On-board generated plasma for supersonic flow study

Daniel Bivolaru, Spencer P. Kuo

Research output: Contribution to conferencePaperpeer-review


A method of supersonic flow investigation that uses plasma glow and afterglow visualization is analyzed experimentally. Plasma is generated on-board by pulsed electrical discharges between a truncated cone-cylinder model and an isolated physical spike protruding axially through the frontal side of the body. The model is placed in non-ionized Mach 2.5 airflow. Important plasma induced effects on the flow aerodynamics around the model, including changes and transformations on shock waves, boundary layer, and expansion waves were observed. In the main discharge region, plasma glow distribution did not show the shock wave pattern, rather a conical shape of smaller angle around the cathode-spike, most probably a conical streamline in that region. The thickness of the afterglow boundary layer on the one surface was found larger than that of an unperturbed viscous thermal boundary layer of a similar cone, but decreasing along the surface toward the end of the body. At the cone-cylinder interface in the expansion fan region, plasma afterglow flow did not change noticeably the forward Mach waves angle, but caused in some instances visible changes in the rearward Mach waves. In one case, it was observed that the plasma afterglow could flow simultaneously along two paths, the rearward expansion fan Mach lines and the cylinder boundary layer. Finely, the radial afterglow intensity profile of the boundary layer was calculated at one location by an Abel integral technique. Although, these observations strongly suggest that this diagnostic technique may not be non-perturbative, the technique can be used as flow investigation method, but it cannot provide all the features of the flow field in a single measurement.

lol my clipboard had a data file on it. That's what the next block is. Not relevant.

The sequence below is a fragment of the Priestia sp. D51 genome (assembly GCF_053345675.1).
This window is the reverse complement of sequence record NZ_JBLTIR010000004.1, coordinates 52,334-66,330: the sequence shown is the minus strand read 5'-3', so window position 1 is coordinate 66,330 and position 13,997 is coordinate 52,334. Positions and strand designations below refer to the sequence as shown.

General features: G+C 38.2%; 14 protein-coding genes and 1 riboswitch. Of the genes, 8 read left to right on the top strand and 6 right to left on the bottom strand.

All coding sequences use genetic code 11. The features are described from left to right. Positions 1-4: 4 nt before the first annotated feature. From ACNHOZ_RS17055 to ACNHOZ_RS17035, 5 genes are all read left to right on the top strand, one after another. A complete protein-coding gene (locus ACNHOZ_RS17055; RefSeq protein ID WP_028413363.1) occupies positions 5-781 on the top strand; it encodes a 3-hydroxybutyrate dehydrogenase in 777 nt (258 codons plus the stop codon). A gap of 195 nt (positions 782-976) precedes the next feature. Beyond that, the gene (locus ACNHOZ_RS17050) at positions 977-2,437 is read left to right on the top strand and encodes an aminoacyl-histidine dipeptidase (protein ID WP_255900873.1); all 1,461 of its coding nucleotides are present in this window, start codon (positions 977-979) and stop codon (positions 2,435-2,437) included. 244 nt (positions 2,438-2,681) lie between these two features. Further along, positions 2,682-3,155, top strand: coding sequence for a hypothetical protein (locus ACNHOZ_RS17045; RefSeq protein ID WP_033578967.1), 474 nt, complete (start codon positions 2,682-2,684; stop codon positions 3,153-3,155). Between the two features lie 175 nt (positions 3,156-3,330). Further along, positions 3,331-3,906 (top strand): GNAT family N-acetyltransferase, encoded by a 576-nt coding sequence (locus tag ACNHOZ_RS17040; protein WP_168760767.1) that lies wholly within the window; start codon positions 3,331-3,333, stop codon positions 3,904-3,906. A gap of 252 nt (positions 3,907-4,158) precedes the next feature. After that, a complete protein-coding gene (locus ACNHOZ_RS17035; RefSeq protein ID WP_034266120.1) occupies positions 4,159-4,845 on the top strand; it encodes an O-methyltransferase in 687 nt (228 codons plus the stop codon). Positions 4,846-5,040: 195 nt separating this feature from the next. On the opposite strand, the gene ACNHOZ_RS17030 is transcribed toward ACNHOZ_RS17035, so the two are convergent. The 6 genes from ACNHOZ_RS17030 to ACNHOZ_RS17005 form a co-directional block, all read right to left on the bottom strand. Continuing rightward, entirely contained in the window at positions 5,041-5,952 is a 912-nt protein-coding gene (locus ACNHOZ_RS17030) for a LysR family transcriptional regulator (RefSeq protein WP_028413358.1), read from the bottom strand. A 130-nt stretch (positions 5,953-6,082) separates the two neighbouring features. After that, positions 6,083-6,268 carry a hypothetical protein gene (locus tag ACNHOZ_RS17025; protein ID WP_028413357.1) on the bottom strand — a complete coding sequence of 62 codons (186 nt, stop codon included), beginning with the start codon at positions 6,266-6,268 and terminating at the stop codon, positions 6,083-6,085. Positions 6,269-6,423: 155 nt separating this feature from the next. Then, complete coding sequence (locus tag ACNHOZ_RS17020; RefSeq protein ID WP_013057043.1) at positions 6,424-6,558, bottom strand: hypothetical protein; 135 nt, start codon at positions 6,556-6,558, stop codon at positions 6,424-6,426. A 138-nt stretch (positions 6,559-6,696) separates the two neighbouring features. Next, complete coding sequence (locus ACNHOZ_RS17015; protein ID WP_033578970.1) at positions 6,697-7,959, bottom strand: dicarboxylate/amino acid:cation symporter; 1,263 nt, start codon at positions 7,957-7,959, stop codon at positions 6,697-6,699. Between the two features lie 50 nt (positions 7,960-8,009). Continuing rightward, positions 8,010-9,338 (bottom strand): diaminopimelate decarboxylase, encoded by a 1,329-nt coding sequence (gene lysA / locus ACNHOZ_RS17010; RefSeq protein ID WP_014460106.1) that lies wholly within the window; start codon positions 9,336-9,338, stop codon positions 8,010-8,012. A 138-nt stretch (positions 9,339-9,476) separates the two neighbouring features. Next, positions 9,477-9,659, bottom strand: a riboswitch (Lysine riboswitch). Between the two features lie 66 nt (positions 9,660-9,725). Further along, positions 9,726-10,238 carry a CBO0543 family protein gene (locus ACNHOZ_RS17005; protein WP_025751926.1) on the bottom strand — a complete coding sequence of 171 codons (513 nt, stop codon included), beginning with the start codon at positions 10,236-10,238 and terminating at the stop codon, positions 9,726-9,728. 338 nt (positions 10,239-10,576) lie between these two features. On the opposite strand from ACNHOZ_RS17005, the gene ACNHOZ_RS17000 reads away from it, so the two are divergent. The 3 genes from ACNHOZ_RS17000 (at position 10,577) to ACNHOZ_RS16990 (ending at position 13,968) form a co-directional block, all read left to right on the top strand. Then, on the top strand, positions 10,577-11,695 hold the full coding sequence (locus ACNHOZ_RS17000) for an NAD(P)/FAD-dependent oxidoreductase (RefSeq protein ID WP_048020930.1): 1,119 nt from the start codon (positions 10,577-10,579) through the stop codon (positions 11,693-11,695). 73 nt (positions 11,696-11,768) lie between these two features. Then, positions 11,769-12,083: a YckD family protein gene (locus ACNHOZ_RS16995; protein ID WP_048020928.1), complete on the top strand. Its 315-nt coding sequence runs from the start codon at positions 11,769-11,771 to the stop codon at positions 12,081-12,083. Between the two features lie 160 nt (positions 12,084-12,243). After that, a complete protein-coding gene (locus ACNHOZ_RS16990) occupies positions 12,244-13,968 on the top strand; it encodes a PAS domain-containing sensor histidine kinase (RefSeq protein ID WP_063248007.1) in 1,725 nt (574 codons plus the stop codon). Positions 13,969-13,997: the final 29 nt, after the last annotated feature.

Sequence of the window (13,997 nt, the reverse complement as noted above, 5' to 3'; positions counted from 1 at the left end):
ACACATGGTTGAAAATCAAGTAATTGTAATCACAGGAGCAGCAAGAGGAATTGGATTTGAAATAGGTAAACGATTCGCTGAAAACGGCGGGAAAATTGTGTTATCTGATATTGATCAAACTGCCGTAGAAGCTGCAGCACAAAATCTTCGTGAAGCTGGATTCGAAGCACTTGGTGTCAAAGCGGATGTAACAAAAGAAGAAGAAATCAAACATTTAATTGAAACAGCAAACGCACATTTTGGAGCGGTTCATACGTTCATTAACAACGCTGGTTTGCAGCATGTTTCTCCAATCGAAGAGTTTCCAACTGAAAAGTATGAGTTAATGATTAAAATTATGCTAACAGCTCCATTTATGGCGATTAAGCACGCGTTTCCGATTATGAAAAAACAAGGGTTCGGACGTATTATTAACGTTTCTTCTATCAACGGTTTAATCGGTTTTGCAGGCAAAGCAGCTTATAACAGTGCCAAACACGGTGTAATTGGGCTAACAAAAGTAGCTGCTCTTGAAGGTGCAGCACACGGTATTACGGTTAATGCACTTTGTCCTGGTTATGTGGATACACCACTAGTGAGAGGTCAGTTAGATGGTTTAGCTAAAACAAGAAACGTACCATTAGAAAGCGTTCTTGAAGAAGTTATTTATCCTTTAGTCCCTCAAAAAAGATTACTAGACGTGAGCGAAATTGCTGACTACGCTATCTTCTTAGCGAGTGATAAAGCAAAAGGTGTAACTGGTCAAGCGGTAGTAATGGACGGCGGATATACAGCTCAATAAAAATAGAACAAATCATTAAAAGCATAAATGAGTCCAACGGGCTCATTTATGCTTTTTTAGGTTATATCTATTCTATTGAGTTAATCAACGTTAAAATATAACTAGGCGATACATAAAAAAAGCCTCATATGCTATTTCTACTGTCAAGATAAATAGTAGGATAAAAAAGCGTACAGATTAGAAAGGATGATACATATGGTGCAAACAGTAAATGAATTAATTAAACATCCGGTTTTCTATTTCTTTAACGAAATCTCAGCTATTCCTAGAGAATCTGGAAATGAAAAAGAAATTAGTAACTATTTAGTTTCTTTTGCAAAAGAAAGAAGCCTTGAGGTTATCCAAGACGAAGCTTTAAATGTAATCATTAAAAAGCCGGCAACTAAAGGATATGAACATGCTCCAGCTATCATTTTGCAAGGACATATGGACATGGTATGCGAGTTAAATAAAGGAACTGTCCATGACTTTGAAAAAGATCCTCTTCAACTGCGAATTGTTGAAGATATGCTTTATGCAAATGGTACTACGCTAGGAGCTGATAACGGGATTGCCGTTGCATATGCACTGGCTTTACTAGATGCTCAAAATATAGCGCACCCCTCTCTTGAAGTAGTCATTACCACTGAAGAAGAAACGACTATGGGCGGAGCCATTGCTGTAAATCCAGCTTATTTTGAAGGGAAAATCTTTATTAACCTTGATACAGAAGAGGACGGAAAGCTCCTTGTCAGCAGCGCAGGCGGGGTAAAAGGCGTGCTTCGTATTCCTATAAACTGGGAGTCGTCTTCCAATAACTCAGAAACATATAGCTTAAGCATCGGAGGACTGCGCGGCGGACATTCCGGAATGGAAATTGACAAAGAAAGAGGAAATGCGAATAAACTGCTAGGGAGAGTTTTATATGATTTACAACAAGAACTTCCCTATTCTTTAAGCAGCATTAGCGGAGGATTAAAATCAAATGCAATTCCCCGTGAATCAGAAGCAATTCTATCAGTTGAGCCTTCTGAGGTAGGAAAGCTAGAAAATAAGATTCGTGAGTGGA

Original languageEnglish (US)
Number of pages9
StatePublished - 2004
Event42nd AIAA Aerospace Sciences Meeting and Exhibit - Reno, NV, United States
Duration: Jan 5 2004Jan 8 2004


Other42nd AIAA Aerospace Sciences Meeting and Exhibit
Country/TerritoryUnited States
CityReno, NV

ASJC Scopus subject areas

  • General Engineering


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